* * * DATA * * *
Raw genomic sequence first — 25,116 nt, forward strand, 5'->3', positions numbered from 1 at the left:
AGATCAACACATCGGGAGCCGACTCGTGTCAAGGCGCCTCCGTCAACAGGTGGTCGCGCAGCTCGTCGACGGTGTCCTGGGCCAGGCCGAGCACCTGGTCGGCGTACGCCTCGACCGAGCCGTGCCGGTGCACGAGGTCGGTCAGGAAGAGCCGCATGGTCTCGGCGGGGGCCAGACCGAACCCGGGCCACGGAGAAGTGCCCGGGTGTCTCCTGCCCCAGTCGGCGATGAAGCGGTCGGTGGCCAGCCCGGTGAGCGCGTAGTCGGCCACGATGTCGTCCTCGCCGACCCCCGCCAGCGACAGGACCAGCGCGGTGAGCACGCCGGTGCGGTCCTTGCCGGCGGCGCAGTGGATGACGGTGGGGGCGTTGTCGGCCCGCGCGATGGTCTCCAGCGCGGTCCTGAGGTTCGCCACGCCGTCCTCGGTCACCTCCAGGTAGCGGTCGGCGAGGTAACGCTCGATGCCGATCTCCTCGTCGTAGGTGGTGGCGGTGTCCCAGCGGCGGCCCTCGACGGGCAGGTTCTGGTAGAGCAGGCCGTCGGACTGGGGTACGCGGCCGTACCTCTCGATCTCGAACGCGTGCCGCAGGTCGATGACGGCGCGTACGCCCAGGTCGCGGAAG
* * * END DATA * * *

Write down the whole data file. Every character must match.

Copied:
Raw genomic sequence first — 25,116 nt, forward strand, 5'->3', positions numbered from 1 at the left:
AGATCAACACATCGGGAGCCGACTCGTGTCAAGGCGCCTCCGTCAACAGGTGGTCGCGCAGCTCGTCGACGGTGTCCTGGGCCAGGCCGAGCACCTGGTCGGCGTACGCCTCGACCGAGCCGTGCCGGTGCACGAGGTCGGTCAGGAAGAGCCGCATGGTCTCGGCGGGGGCCAGACCGAACCCGGGCCACGGAGAAGTGCCCGGGTGTCTCCTGCCCCAGTCGGCGATGAAGCGGTCGGTGGCCAGCCCGGTGAGCGCGTAGTCGGCCACGATGTCGTCCTCGCCGACCCCCGCCAGCGACAGGACCAGCGCGGTGAGCACGCCGGTGCGGTCCTTGCCGGCGGCGCAGTGGATGACGGTGGGGGCGTTGTCGGCCCGCGCGATGGTCTCCAGCGCGGTCCTGAGGTTCGCCACGCCGTCCTCGGTCACCTCCAGGTAGCGGTCGGCGAGGTAACGCTCGATGCCGATCTCCTCGTCGTAGGTGGTGGCGGTGTCCCAGCGGCGGCCCTCGACGGGCAGGTTCTGGTAGAGCAGGCCGTCGGACTGGGGTACGCGGCCGTACCTCTCGATCTCGAACGCGTGCCGCAGGTCGATGACGGCGCGTACGCCCAGGTCGCGGAAG